Getting to sleep the Night Before Christmas, especially for younger generations, is never going to be simple. It can be much easier though if you manage your sleep beforehand. Honorary Associate, Dr Paul Kelley, is an expert in circadian and memory neuroscience, and has provided his top tips for ensuring you are well-rested before the occasion.
Start your preparations early
"Prepare yourself for a good night’s sleep, starting in the morning, by going for a walk outside, even if the weather is bad. Eat simple foods that suit your digestion, remember to drink water, and to stop drinking coffee or tea in the afternoon.
"Take some exercise before the evening if you can."
Caffeine – save it for mornings
"In the evening, stay clear of both stimulants and depressants. Stimulants, such as coffee, tea, drugs that claim to keep you awake, and smoking, will make sleep far more challenging. Equally, trying to force yourself to sleep using alcohol and sleeping drugs will disrupt sleep itself. However, if you have been taking medication that has stimulant or depression side effects, keep to your regular routine."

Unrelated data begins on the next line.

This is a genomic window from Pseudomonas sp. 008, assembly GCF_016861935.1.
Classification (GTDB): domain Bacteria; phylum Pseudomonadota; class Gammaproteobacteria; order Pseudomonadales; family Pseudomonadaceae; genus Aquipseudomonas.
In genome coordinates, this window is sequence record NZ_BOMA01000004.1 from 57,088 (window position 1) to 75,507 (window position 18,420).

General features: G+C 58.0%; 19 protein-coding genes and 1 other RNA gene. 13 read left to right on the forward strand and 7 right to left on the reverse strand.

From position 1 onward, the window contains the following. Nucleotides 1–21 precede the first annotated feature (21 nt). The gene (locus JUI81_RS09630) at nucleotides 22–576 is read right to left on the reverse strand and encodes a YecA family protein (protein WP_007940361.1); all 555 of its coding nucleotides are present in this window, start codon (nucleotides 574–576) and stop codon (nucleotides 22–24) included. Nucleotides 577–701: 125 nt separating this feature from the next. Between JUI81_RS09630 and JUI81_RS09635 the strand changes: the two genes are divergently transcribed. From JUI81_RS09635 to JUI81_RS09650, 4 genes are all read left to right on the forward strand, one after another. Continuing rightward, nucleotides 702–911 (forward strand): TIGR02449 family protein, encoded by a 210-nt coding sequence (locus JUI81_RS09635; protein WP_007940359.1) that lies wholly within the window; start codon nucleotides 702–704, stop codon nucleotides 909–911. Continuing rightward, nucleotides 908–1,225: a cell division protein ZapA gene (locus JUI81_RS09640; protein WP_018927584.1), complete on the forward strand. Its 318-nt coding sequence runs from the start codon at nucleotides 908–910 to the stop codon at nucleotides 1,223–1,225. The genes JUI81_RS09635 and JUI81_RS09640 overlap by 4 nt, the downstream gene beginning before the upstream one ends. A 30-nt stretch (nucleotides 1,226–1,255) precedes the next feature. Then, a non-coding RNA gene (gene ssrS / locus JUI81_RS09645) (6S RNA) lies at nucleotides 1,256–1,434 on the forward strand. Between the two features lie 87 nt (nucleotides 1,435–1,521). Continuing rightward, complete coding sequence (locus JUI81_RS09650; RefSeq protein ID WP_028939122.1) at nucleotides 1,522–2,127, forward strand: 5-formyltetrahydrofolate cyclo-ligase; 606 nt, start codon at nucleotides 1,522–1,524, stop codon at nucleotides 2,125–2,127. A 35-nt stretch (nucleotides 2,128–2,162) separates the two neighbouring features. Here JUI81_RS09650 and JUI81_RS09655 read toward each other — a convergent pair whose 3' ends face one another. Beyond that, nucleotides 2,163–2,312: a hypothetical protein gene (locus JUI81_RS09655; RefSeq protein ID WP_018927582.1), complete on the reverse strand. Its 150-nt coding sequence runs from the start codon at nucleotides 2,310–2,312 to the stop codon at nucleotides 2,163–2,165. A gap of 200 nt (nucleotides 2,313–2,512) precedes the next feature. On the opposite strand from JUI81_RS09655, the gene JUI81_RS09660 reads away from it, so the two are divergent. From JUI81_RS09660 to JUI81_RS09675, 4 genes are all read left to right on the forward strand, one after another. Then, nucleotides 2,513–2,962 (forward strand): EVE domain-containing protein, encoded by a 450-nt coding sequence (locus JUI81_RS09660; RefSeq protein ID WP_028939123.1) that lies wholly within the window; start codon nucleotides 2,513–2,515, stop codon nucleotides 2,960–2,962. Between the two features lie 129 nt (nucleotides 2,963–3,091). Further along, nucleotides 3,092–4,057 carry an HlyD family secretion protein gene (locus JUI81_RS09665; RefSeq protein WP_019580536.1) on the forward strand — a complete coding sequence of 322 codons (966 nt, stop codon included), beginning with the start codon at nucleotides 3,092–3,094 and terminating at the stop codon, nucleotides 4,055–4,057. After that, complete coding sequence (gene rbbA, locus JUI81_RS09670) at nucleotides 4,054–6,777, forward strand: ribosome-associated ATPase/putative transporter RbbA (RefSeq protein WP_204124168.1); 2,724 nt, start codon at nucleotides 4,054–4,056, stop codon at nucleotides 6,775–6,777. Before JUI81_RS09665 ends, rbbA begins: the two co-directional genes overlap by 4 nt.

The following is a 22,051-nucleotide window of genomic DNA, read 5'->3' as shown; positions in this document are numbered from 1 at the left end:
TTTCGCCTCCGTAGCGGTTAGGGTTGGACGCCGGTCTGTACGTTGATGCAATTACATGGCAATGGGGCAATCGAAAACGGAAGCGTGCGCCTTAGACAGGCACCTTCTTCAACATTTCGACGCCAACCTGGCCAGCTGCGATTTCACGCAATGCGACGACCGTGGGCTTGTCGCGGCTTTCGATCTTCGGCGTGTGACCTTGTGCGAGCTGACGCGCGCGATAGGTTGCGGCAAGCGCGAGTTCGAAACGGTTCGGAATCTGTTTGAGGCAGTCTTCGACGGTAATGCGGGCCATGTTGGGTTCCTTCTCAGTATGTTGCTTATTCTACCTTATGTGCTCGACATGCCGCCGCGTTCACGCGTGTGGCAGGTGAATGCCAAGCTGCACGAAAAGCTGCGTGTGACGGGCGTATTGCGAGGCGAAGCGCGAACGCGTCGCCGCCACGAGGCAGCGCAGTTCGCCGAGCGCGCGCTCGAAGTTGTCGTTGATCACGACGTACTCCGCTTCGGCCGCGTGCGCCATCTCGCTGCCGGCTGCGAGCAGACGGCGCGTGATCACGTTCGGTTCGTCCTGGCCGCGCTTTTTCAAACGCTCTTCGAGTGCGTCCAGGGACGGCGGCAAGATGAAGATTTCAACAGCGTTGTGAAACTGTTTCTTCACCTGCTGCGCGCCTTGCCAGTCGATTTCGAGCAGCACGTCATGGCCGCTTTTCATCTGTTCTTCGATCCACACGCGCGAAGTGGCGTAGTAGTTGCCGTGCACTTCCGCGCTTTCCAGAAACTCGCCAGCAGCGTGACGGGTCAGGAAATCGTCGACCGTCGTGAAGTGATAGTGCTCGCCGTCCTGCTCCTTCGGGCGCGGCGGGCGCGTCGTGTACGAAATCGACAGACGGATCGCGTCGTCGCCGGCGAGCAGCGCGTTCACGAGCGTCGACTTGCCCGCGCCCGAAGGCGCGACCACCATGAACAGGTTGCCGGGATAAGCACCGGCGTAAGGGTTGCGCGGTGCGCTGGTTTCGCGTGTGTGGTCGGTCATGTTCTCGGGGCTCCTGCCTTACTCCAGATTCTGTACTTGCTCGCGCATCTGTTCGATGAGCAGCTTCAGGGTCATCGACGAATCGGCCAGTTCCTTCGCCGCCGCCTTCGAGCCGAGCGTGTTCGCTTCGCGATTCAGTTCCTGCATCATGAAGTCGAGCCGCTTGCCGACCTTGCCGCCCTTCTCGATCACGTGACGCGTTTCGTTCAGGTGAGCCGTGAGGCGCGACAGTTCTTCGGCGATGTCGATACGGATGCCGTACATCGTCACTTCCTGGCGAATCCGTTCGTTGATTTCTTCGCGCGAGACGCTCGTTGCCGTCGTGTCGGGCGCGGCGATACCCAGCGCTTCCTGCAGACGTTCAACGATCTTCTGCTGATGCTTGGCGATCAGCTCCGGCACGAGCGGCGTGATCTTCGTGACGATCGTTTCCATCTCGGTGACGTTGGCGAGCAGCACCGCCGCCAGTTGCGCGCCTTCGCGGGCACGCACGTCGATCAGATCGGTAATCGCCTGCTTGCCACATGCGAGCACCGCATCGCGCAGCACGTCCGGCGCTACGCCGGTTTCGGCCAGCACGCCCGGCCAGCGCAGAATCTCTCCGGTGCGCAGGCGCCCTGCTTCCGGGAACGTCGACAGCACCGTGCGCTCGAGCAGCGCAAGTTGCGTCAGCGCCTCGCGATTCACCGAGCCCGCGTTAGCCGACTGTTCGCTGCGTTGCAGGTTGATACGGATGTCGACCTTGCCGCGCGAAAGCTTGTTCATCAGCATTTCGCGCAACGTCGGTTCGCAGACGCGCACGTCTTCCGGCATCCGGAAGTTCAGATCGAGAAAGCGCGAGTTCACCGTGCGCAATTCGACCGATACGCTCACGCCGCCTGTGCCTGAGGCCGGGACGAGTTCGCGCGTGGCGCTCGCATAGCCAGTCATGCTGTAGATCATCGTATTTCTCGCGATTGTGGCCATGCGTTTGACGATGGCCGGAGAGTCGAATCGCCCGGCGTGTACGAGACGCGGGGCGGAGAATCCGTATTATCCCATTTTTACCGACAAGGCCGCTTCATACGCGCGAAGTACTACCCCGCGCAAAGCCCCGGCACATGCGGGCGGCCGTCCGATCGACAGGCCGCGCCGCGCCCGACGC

The last two hours before sleep are the most important
"During this time don’t watch any screens, including computers, television, and smartphones.
Blue light has an alerting effect that disrupts sleep, which has been proven by Harvard University in many research studies. Avoid exercise and eating too. You want to participate in activities that are restful; you could chat with someone, listen to music, read, or have a bath or shower. Some of us even relax through cooking or housework. Others just stroke their cat, dog, or partner.
OU research into effective study times
"These tips also apply to current students. If you are studying with the OU, you can chose the time you study, and our research has looked at how students can identify the best times for cognitive performance. The research revealed that most university students study more effectively from 11:00am – 9.30 pm than at other times of the day.
"However, as every OU student is different, the researchers made it possible for individual students to discover their best times for cognitive activities. Their research shows a very important factor in deciding when you should study is to identify whether you are a morning or evening person."